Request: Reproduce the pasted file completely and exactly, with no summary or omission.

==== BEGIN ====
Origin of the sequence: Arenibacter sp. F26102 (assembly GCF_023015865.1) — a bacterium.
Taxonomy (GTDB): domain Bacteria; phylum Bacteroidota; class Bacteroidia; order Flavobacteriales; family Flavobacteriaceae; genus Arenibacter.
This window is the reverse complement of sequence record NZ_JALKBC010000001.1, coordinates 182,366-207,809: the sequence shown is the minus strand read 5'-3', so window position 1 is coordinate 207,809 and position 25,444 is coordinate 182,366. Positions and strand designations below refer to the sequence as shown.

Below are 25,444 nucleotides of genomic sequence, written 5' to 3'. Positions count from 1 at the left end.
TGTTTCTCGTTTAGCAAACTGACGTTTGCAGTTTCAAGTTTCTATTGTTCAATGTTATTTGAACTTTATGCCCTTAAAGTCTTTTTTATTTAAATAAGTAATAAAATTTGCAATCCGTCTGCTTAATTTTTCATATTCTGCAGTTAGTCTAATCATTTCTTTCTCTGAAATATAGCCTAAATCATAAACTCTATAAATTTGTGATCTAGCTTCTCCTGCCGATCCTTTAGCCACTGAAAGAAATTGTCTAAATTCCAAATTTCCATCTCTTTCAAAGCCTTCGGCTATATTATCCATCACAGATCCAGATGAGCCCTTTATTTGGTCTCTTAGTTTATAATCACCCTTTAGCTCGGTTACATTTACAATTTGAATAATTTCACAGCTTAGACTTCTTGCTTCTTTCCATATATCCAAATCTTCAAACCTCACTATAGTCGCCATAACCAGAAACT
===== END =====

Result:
Origin of the sequence: Arenibacter sp. F26102 (assembly GCF_023015865.1) — a bacterium.
Taxonomy (GTDB): domain Bacteria; phylum Bacteroidota; class Bacteroidia; order Flavobacteriales; family Flavobacteriaceae; genus Arenibacter.
This window is the reverse complement of sequence record NZ_JALKBC010000001.1, coordinates 182,366-207,809: the sequence shown is the minus strand read 5'-3', so window position 1 is coordinate 207,809 and position 25,444 is coordinate 182,366. Positions and strand designations below refer to the sequence as shown.

Below are 25,444 nucleotides of genomic sequence, written 5' to 3'. Positions count from 1 at the left end.
TGTTTCTCGTTTAGCAAACTGACGTTTGCAGTTTCAAGTTTCTATTGTTCAATGTTATTTGAACTTTATGCCCTTAAAGTCTTTTTTATTTAAATAAGTAATAAAATTTGCAATCCGTCTGCTTAATTTTTCATATTCTGCAGTTAGTCTAATCATTTCTTTCTCTGAAATATAGCCTAAATCATAAACTCTATAAATTTGTGATCTAGCTTCTCCTGCCGATCCTTTAGCCACTGAAAGAAATTGTCTAAATTCCAAATTTCCATCTCTTTCAAAGCCTTCGGCTATATTATCCATCACAGATCCAGATGAGCCCTTTATTTGGTCTCTTAGTTTATAATCACCCTTTAGCTCGGTTACATTTACAATTTGAATAATTTCACAGCTTAGACTTCTTGCTTCTTTCCATATATCCAAATCTTCAAACCTCACTATAGTCGCCATAACCAGAAACT